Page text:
"I ask my brothers and sisters in faith and all men and women of good will for a decisive choice to combat trafficking in persons, which includes "slave labor."
Pope Francis, May 5, 2013
"Just remember: YIMBY — 'Yes, in my back yard'"
Vice President, Mission Integration
St. Mary's of Michigan Medical Center
Human trafficking is a modern form of slavery. Victims are subjected to force, fraud, or coercion for the purpose of commercial sex or forced labor. Victims are children, teenagers, women, and men.
Human trafficking has many faces: forced or bonded labor;
domestic servitude and forced marriage; organ removal; and the
exploitation of children in begging, the sex trade, and warfare.
However, probably due to statistical bias and national legislation,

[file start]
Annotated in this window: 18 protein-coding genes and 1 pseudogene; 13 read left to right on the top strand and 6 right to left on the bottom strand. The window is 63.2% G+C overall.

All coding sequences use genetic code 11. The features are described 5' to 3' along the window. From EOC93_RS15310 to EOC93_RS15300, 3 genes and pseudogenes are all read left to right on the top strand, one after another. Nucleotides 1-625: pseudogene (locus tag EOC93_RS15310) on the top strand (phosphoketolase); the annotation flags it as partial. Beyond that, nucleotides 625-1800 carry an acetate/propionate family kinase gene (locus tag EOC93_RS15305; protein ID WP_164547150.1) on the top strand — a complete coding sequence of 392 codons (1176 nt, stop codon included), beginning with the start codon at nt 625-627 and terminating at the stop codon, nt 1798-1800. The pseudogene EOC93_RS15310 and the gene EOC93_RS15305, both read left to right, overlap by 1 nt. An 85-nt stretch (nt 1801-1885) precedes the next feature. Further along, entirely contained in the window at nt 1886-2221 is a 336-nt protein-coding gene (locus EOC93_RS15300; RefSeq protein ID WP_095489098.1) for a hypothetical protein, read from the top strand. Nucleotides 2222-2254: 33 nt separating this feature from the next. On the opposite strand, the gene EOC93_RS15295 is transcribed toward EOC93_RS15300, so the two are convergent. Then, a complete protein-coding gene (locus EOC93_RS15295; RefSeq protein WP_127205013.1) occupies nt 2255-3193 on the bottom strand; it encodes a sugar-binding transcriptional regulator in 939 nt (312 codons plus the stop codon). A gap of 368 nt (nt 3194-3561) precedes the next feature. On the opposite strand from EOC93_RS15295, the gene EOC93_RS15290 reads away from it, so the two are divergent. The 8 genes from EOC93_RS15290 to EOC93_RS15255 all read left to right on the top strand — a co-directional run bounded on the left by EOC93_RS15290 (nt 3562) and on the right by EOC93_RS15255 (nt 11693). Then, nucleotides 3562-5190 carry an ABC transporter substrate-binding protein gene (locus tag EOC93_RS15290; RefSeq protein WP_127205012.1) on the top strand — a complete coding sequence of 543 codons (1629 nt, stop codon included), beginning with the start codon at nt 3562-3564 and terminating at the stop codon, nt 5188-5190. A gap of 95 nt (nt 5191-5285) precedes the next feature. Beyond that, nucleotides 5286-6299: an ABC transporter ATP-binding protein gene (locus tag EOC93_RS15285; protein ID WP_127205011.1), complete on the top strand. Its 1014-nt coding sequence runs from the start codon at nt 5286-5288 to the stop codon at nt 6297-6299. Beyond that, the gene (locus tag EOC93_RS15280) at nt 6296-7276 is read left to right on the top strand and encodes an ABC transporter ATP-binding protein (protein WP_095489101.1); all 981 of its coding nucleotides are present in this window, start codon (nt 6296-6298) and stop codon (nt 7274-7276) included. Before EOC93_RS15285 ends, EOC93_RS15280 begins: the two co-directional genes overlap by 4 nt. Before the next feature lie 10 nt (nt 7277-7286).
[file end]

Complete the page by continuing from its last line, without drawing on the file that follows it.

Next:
sexual exploitation (79 percent) is by far the most commonly identified
form of trafficking in persons, followed by forced labor (18 percent), according to the United Nations.
Catholic and other health care organizations and their health care professionals can help victims of human trafficking by being alert to the problem and realizing patients they are treating may be victims. You can help by:
- Raising awareness throughout your organization using educational programs, posters, and fliers
- Asking all clinicians, especially those delivering primary and emergency services, to be alert to signs that their patients may be victims of human trafficking.
- Adding the issue of human trafficking to all protocols and policies already in place to help victims of domestic abuse.
- Becoming part of community-wide coalitions made up of health care and other service providers, including your local Catholic Charities agency, law enforcement agencies, and other interested groups.
- Advocating for laws and policies that protect victims of human trafficking.